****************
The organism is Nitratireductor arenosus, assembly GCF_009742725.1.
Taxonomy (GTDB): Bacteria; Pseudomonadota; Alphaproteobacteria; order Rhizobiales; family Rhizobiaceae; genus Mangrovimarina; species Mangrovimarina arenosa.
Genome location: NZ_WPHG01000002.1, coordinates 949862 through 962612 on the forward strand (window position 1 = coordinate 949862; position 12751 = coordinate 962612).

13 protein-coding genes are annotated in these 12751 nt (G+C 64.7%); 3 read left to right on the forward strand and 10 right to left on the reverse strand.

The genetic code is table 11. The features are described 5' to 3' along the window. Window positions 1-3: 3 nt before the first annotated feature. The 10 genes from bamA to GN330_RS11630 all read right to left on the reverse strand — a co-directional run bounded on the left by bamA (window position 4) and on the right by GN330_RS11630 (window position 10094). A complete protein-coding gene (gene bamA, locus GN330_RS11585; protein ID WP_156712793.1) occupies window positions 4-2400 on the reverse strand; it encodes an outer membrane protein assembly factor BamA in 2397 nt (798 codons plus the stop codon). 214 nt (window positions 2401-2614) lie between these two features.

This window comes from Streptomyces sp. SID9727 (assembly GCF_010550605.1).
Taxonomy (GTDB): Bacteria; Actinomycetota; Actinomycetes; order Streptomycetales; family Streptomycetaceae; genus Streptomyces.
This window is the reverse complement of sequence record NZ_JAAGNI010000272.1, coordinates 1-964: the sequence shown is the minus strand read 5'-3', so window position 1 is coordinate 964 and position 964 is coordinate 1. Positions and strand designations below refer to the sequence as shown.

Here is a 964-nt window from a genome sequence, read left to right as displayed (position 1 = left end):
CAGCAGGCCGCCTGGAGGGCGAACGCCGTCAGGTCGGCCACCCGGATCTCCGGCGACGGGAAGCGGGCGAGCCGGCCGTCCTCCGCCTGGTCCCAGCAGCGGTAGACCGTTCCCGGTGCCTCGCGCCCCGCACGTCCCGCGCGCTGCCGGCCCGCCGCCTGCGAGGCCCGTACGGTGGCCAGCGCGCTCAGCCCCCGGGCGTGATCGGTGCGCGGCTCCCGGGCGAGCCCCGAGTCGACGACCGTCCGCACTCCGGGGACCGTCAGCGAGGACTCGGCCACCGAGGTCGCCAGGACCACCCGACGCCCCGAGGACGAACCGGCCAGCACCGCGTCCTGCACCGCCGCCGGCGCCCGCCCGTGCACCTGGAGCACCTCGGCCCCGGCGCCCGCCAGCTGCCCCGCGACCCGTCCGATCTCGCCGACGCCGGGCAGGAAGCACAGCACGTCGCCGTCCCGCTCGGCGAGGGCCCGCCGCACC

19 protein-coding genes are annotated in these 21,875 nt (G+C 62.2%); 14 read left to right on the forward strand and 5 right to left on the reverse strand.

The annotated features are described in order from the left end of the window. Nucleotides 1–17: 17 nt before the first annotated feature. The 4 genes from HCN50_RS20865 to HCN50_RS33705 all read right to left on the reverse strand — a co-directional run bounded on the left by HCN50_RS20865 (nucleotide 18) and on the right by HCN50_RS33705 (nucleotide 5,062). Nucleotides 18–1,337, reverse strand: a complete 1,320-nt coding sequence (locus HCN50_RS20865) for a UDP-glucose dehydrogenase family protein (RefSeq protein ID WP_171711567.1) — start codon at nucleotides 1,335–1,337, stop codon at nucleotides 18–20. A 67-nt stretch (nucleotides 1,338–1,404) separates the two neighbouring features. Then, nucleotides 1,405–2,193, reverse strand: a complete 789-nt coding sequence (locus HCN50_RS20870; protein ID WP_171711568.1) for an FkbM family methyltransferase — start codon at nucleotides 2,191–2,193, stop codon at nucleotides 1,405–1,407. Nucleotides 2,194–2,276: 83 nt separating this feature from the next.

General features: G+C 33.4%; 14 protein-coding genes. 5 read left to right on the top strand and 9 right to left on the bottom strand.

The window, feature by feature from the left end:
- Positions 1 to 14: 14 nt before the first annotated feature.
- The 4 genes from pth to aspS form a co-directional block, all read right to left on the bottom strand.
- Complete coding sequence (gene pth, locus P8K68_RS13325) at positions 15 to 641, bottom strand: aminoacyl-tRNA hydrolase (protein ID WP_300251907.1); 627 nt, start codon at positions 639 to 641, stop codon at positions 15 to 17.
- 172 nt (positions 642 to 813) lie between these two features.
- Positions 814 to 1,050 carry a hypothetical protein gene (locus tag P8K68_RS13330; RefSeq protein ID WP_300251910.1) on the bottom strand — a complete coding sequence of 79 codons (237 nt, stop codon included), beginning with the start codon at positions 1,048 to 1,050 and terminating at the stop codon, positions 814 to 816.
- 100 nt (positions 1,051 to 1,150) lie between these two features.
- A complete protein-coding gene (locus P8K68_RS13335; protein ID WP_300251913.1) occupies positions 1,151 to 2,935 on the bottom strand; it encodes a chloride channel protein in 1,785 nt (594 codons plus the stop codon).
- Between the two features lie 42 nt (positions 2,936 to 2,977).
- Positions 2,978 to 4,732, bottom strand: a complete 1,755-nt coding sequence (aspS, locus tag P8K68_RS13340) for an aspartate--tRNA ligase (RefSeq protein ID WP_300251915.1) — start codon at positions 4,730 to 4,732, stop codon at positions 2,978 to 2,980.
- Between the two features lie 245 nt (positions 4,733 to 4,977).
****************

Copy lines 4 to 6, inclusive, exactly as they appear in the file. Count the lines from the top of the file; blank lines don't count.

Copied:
13 protein-coding genes are annotated in these 12751 nt (G+C 64.7%); 3 read left to right on the forward strand and 10 right to left on the reverse strand.

The genetic code is table 11. The features are described 5' to 3' along the window. Window positions 1-3: 3 nt before the first annotated feature. The 10 genes from bamA to GN330_RS11630 all read right to left on the reverse strand — a co-directional run bounded on the left by bamA (window position 4) and on the right by GN330_RS11630 (window position 10094). A complete protein-coding gene (gene bamA, locus GN330_RS11585; protein ID WP_156712793.1) occupies window positions 4-2400 on the reverse strand; it encodes an outer membrane protein assembly factor BamA in 2397 nt (798 codons plus the stop codon). 214 nt (window positions 2401-2614) lie between these two features.

This window comes from Streptomyces sp. SID9727 (assembly GCF_010550605.1).